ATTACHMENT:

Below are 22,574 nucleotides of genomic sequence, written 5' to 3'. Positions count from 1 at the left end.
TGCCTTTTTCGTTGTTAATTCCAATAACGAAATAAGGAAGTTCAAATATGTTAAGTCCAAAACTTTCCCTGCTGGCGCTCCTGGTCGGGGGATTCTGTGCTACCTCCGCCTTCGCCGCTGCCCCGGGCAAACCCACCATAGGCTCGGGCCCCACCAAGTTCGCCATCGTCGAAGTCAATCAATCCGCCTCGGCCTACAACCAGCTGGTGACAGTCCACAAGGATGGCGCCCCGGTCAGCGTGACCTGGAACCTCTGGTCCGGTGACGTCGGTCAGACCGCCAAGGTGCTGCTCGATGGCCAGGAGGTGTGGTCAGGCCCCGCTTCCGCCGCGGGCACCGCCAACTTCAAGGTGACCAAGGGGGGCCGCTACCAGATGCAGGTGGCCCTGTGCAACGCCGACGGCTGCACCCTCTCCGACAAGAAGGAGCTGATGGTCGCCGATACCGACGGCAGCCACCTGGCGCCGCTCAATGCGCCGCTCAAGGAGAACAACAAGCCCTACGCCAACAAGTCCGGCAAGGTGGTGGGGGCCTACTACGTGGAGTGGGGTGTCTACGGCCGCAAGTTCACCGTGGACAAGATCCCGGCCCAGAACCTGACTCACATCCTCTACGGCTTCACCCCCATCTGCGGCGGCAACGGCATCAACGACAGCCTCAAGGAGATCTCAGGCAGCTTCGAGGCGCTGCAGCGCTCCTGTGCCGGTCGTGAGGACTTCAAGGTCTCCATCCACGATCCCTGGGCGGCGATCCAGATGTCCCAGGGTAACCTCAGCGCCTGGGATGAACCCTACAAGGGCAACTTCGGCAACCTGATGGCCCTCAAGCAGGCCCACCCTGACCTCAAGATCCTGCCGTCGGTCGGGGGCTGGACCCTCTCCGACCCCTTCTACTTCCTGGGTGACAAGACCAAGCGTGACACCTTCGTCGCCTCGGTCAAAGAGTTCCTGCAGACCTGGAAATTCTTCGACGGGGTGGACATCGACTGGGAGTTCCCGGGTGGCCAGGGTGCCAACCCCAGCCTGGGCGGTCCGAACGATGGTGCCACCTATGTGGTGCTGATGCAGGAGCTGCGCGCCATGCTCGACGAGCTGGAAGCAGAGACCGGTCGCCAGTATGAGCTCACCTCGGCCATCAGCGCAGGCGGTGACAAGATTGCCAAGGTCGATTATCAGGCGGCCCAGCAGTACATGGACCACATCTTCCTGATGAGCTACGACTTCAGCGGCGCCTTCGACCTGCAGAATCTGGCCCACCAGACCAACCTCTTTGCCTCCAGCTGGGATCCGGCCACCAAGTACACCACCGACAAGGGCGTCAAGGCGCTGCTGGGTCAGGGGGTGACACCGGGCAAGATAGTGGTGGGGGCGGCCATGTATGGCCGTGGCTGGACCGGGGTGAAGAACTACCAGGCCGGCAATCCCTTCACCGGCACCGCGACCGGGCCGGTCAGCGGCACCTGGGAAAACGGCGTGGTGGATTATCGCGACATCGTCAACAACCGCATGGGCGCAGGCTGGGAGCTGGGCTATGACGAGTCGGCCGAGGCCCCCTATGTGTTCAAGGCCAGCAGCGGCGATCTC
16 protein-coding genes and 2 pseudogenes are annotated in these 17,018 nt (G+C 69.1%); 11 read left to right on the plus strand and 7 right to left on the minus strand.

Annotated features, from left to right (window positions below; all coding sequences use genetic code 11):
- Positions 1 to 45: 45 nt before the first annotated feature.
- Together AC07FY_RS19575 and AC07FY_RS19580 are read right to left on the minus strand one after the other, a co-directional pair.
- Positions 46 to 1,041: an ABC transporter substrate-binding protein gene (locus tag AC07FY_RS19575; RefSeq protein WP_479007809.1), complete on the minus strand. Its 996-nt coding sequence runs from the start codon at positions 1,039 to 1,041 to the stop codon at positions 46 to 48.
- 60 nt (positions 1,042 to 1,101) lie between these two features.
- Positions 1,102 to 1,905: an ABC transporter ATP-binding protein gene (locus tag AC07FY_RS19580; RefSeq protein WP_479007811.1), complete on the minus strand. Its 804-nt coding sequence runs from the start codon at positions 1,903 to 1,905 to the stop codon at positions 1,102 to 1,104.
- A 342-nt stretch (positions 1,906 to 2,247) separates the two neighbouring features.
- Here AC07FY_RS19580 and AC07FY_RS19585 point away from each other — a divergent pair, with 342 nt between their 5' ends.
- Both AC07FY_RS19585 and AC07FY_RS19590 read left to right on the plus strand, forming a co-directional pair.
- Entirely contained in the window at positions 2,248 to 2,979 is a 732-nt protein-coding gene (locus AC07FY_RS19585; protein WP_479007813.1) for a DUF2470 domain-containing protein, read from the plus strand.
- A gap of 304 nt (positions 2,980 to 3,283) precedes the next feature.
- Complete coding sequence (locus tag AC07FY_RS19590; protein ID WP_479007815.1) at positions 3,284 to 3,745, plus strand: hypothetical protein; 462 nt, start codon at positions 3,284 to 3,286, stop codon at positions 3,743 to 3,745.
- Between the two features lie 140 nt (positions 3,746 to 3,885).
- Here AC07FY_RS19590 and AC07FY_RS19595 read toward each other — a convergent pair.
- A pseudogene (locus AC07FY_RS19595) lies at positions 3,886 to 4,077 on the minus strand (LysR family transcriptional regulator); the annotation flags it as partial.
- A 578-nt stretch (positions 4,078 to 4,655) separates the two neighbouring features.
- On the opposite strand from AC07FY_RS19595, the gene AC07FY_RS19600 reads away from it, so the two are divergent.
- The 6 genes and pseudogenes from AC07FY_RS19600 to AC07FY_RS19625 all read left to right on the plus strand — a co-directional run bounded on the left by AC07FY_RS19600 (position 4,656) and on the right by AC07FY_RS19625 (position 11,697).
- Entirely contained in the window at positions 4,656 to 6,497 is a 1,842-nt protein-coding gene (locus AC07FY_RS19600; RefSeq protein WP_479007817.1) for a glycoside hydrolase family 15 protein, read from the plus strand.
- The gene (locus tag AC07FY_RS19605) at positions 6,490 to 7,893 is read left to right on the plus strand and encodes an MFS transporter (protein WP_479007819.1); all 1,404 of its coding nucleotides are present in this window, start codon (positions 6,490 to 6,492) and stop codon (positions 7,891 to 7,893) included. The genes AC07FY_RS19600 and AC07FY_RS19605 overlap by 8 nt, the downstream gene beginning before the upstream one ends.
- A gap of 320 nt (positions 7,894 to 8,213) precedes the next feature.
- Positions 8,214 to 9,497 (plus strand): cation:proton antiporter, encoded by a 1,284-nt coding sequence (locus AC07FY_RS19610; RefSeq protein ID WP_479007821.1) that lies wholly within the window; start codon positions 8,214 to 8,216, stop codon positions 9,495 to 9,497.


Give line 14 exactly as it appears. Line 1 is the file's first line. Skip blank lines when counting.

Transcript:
- A gap of 304 nt (positions 2,980 to 3,283) precedes the next feature.